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Our Words Can Be Sweet To Their Soul

Parent-to-Parent E/4:29

Let us be mindful of one of the smallest of our parts (the tongue). Our children depend on it. May the wisdom shared by a couple of seasoned LU Family members be an inspiration to you wherever the Lord is leading you and your family’s conversations.

Spring semester! What Comes After Graduation?

Some of us have just made it through our first few months of empty-nesting or had our oldest head off on their own for the first time. Some are preparing for the inevitable stress and maybe even a little panic about graduation. Either way, congratulations! It’s exciting!

If you find yourself in the latter category and your student is about to graduate, hang on because it’s gonna be a whirlwind the next few months. You may be trying to prepare yourself for your child to enter a new phase of life, and the rush of an LU graduation can certainly help distract you from all the feelings. Maybe your child has found a job or has some prospects on the horizon but if you are among the lucky ones that will have them home with you again (or maybe you don’t feel so lucky about that because your plans to turn their bedroom into a sewing room were just dashed…), remember how stressful that graduation is for them, too. They’ve been preparing for four or more years to get out there and do their thing, and chances are, they don’t want to take what they probably see as a step backward. American culture pushes us to be independent at an early age but let’s consider the importance of inter-dependence instead, and how we need each other both from biblical and sociological standpoints.

God made us to be in community, especially families. If you find yourself with a little fuller nest in a few months, try to find ways to welcome your child home and support them as you encourage them to pursue their dreams. Take advantage of the time to have a little more influence and to get to know them as an adult. It really is a special season of life! Hang in there, you’re not the first to walk this path and you are in good company! Ann S., Graduate

The Kind of Encouragement that Doesn’t Sound Like Criticism

Proverbs 16:24 says that “Kind words are like honey sweet to the soul and healthy for the body.”

I think it is easy to forget how much power and impact our words can have. Words that would normally just go in one ear and out the other can take on a whole new meaning depending on the circumstances. If your student is in the midst of a struggle, feeling down, depressed, anxious or just really having a bad day, then a “you need to get it together” or similar comment can make it much worse depending on his or her frame of mind, mental toughness or sensitivity. Instead, suggest they may need a little break to help put things back in perspective. Some things to recommend: go to the mall and walk about for a bit; go to a restaurant off campus that they may like to eat; try Barnes and Noble to get a coffee and sit for a few. Does your child use aromatherapy or homeopathic oils? Many are good for relaxing. A walk, hot shower, some quiet time with God and prayer or a power nap are all amazing perspective changers. I could never suggest the nap because mine would have slept the entire day and didn’t need an ounce of encouragement to do so!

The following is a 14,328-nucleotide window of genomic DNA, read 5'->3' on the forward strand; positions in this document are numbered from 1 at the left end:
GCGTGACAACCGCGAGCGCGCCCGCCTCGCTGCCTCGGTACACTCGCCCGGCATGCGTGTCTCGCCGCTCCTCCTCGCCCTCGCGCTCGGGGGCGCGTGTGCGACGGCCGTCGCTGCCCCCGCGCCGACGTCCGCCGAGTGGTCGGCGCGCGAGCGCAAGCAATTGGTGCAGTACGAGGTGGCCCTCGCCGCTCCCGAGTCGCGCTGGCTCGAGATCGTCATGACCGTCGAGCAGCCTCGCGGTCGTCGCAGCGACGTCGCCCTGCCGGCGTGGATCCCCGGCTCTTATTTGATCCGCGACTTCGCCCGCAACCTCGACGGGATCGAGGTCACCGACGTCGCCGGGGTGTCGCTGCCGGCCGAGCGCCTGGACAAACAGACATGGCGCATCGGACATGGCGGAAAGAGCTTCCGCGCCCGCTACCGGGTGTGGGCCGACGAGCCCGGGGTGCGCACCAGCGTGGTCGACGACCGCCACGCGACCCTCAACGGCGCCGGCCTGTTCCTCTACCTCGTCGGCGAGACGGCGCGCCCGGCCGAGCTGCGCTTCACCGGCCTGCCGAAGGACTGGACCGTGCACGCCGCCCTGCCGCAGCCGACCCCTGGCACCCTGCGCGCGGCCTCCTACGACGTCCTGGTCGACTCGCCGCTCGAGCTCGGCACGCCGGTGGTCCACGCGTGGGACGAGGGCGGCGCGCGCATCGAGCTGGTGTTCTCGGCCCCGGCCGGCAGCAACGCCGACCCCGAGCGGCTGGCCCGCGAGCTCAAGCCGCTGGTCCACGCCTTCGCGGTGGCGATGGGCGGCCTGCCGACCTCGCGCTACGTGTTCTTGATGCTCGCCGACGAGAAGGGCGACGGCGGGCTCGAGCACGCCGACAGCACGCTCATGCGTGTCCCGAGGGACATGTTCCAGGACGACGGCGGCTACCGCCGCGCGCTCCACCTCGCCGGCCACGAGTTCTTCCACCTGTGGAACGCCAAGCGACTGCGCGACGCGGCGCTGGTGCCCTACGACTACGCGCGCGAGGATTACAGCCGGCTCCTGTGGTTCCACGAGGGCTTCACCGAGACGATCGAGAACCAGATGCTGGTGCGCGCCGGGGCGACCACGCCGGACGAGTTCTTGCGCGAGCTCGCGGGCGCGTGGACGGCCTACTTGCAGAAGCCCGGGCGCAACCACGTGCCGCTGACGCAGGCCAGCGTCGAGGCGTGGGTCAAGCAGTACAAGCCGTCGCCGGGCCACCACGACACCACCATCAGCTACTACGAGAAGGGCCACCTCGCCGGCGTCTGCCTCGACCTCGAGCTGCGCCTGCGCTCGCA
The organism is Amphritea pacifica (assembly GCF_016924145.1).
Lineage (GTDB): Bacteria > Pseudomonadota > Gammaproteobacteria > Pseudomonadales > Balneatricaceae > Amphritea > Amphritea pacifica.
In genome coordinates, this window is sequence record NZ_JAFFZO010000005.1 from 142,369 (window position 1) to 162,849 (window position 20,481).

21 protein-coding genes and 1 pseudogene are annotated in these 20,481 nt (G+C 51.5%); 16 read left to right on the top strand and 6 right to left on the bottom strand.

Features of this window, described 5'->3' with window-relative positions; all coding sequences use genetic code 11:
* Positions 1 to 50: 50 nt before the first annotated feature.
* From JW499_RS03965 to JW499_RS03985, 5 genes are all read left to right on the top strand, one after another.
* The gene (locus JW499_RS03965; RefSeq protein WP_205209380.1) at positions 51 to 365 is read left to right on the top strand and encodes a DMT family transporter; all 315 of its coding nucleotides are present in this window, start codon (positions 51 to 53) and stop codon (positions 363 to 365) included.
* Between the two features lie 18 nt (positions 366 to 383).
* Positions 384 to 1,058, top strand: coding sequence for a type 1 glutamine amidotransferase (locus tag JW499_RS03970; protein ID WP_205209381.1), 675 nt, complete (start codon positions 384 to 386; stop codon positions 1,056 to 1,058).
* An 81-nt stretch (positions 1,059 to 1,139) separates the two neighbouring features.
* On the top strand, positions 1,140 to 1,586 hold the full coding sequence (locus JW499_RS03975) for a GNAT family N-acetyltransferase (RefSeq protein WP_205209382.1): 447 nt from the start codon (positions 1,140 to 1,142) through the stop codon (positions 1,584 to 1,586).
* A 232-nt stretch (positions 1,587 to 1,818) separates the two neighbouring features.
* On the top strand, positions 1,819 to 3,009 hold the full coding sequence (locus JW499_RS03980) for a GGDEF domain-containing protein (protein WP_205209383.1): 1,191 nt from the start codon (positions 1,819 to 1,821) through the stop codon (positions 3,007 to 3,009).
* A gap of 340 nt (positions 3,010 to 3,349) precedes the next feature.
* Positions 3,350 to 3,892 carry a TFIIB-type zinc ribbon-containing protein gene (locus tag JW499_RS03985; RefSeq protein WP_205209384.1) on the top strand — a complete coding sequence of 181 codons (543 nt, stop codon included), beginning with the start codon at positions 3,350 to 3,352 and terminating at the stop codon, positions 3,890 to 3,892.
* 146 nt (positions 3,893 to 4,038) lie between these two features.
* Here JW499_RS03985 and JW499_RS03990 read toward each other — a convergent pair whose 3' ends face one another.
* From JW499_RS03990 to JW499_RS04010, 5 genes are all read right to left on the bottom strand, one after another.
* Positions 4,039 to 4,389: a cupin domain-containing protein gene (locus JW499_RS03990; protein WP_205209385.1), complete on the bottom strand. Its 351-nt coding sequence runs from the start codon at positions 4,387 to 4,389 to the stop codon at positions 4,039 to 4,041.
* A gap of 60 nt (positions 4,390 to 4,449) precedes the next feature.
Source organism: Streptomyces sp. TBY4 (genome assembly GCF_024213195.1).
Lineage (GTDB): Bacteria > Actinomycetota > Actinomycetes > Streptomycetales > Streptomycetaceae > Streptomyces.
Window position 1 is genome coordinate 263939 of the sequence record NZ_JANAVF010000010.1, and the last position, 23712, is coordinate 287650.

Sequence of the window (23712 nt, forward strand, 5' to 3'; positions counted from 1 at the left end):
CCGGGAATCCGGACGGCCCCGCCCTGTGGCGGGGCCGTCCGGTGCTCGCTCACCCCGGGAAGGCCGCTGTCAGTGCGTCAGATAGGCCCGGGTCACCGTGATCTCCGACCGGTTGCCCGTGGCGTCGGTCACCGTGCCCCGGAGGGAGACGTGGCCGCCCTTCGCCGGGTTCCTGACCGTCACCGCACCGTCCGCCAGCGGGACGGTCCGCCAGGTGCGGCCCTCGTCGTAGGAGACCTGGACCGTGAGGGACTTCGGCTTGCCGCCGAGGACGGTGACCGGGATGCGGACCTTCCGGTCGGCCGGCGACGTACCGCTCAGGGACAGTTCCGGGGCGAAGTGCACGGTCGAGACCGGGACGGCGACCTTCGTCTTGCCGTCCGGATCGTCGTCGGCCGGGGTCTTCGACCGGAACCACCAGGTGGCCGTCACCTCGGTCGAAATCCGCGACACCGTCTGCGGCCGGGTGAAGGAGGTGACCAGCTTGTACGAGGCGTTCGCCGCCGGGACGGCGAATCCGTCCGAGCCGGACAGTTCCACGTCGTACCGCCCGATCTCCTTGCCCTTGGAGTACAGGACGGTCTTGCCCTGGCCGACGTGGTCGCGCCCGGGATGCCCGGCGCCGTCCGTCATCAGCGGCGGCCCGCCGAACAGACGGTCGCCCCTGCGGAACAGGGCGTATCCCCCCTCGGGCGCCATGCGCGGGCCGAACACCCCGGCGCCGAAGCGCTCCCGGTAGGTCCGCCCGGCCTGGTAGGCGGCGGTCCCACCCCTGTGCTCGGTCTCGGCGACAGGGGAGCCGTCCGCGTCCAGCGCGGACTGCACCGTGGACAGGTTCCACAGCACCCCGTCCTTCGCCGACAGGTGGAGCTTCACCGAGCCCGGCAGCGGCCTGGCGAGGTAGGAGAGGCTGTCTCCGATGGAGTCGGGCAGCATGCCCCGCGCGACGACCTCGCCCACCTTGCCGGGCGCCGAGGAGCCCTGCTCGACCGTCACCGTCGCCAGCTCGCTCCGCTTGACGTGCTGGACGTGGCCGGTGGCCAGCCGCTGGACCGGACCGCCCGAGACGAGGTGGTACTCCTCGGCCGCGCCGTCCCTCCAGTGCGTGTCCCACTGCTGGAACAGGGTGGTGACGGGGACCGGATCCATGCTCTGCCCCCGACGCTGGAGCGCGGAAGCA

When you are talking together bring up things that you know won’t add fuel to the fire. Tell them you thought of them when you saw their favorite food at the grocery store, something funny the dog did, or something you saw on TV that made you laugh. It is so hard to not say what you want to say sometimes, especially when you know many ways their issue could have been avoided. Chances are they know that as well. Count to 100 under your breath, bite your tongue, or take a deep breath. Remind them how loved they are and that you know they can make good decisions that are praiseworthy. It helps to remember that they are still fairly new to being in charge of their decisions and schedules. If you jump on the criticism wagon too quickly then you will have missed an opportunity to show grace and offer a little gentle guidance and encouragement. As moms (and dads) we want to be the person they call when they are walking back from class or waiting for the bus just to chat. If your student needs to vent or tell you about a problem they are more likely to do so if they know you will always be encouraging instead of critical. Our Pastor once said, “The tongue is one of the smallest parts of the body but it can do the most damage to others.” Wanda B., Graduate

Blessings and grace to all who hear.

Parent-to-Parent E/4:29’s contributing authors are parents of students who are currently enrolled in undergraduate degree programs or have recently graduated and are continuing their higher education in a graduate degree program at Liberty. Each month of the blog, Parent-to-Parent E/4:29 offers practical tips, helpful guidance, and encouraging wisdom that they may serve you “only such as is good for building up, as fits the occasion, that it may give grace to those who hear” (as in, Ephesians 4:29). 

We invite you to write. If you are interested in sharing your insights and tips with fellow parents, email your name and student’s ID to LUFamily@liberty.edu today!

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